To Brine Or Not To Brine…

By Published On: August 30th, 2020Categories: Meat0 Comments on To Brine Or Not To Brine…


My first choice was to smoke these giant, thick-cut, bone-in pork chops, but with temps exceeding 100 degrees I decided to grill them instead. But first I brined them for about 8 hours to ensure a tender, very juicy end result. It’s easy to over-cook, and therefore, dry out pork, but brining guarantees a perfectly moist chop. Brining is easy. I wanted to keep my brine very simple, but you can add herbs, garlic, onion, maple syrup in place of sugar or any other similar ingredients. The key is equal parts sugar and salt. Here are the basic brine ingredients:

Brine Ingredients:

1/4 cup Kosher salt

1/4 cup sugar

2 cups water

2 cups ice cubes


In a large saucepan combine salt, sugar and 2 cups water. Stir over medium heat until sugar and salt dissolve. Remove from heat and cool. If you are in a hurry, pop it into the fridge to cool down faster. Place the pork chops in a large zip-lock bag. Add the cooled brine plus 2 cups of ice cubes. Place the bagged chops in a 9×13″ pan and put back into the fridge for at least 8 hours. Turn the bag every half or so to ensure that the chops get brined evenly. Remove chops from brine. Rinse. Pat dry. Brush both sides of chops with olive oil. Since I wasn’t smoking the chops I still wanted a smoky flavor so made a dry rub and generously rubbed both sides of the pork with the rub.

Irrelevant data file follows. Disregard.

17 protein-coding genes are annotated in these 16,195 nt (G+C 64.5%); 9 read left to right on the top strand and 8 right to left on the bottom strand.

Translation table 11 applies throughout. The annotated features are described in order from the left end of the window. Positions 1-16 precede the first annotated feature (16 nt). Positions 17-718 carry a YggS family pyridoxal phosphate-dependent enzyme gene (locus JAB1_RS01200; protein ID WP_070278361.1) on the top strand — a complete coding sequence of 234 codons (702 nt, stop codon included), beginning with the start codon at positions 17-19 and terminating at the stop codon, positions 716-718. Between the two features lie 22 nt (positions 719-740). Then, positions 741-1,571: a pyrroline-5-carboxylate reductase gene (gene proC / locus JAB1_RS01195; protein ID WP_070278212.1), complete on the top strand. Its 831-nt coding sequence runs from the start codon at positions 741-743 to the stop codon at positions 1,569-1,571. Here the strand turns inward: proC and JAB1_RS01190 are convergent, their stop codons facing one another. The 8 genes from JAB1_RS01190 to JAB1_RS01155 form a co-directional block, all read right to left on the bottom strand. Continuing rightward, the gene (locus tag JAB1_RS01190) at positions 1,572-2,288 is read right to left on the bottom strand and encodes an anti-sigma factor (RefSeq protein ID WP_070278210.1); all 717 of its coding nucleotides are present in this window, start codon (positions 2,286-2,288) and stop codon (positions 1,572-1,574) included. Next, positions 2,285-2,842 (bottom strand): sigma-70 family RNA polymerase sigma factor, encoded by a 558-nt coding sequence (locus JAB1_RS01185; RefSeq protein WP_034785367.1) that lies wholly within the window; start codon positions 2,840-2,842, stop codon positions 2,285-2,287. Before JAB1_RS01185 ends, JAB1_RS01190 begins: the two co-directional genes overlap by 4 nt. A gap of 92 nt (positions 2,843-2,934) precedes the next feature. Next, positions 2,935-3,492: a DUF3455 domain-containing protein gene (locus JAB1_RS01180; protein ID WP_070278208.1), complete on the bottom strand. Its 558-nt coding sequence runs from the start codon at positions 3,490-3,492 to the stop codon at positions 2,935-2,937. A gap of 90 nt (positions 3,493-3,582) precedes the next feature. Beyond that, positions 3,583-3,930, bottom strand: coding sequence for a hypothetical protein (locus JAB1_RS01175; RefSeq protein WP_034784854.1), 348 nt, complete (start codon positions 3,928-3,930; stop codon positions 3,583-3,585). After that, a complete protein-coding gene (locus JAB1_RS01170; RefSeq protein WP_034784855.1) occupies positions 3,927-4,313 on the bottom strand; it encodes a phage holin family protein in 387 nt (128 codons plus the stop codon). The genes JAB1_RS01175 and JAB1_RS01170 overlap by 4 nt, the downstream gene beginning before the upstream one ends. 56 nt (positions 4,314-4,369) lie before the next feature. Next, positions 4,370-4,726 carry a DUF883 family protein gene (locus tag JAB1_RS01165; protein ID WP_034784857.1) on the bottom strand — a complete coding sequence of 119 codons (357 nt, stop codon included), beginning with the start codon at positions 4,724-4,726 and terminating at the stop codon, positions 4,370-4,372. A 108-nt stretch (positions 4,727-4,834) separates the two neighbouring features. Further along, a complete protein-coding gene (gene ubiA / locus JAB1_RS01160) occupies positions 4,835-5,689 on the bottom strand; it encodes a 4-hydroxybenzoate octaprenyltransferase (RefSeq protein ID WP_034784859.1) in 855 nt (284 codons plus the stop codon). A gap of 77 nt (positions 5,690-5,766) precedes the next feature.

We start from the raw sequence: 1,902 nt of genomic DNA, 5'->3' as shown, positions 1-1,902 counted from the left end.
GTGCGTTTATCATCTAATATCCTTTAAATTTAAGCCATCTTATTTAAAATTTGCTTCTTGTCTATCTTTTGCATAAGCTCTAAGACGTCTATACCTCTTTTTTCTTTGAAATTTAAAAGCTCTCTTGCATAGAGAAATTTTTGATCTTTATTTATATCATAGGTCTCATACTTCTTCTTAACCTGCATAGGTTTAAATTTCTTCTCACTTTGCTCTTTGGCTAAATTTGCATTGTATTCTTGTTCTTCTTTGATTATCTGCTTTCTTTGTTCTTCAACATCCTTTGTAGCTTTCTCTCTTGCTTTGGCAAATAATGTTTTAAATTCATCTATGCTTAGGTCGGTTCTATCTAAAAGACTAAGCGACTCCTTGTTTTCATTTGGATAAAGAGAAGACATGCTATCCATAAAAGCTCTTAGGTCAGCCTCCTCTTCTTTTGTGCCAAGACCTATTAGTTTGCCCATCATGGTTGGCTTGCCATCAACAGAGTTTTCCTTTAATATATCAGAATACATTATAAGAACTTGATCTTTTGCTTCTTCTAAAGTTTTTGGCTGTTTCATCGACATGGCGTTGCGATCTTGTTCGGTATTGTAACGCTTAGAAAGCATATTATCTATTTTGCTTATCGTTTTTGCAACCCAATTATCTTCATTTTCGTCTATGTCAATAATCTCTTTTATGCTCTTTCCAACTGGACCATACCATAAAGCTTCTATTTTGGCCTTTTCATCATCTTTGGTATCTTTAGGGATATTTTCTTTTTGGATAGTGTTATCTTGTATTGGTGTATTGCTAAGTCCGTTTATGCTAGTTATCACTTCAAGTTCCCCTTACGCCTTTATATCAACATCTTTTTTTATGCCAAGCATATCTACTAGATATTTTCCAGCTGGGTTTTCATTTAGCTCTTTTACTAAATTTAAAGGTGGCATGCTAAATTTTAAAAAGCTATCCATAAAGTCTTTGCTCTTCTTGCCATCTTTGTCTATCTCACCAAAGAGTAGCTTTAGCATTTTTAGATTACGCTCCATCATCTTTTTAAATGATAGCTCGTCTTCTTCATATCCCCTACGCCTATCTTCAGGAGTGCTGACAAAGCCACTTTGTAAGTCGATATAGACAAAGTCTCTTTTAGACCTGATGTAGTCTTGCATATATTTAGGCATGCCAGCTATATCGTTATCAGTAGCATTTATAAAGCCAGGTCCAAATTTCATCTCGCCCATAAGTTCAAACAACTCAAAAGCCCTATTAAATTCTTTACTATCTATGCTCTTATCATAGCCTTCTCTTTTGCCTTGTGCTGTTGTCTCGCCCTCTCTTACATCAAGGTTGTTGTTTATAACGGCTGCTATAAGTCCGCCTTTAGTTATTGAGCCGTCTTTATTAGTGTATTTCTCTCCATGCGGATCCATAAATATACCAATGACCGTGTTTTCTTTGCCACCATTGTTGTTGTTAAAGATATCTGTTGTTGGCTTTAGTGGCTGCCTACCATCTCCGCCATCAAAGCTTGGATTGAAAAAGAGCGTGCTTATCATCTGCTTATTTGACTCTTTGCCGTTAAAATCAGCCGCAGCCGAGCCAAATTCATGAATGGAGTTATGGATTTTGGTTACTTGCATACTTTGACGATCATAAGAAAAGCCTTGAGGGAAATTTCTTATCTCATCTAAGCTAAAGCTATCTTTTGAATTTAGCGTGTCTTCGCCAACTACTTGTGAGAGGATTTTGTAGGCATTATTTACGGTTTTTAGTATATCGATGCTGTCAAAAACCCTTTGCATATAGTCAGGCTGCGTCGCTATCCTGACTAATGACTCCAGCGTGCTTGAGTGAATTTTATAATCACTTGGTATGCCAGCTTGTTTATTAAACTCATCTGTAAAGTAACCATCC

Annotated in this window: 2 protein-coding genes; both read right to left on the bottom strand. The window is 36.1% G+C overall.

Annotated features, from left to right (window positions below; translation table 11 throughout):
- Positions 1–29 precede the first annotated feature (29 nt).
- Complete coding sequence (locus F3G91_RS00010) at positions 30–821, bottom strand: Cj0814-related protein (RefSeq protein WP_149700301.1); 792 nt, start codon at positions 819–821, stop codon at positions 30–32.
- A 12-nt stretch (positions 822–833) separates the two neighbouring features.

3 Tbsp. smoky paprika

1 tsp. each: garlic powder, onion powder, ground cumin and ground dry mustard

1 tsp. coarsely ground pepper

1/2 tsp. ground chipotle pepper

After you have rubbed the chops let them sit on the counter for 1/2 hour before grilling. Grill chops about 5 minutes per side. Internal temp should read 145 degrees. Let them stand for 5 minutes before slicing and serving.

Unfortunately I didn’t get a photo of the served meal, but the Blueberry Gastrique adds a beautiful elegance to the meal…and enhances the rich, smokiness of these pork chops.



A gastrique is a French sauce that is made by combining sweet and sour, usually sugar and vinegar. Here is what I put together.

1/2 cup sugar

1/2 cup balsamic vinegar

1 cup blueberries

1 Tbsp. wild blueberry preserves


Bring all ingredients to a boil. Reduce heat and simmer for 15-20 minutes or until desired thickness. You don’t want it to be liquid, but conversely you do not want a thick, goopy sauce either. I prefer a pourable liquid that can be spread on the plate with the back of a spoon making a swoosh. Either strain through a fine-mesh strainer pushing the gastrique through the strainer with the back of a spoon or serve chunky. I prefer a smooth, silken texture so strain it.






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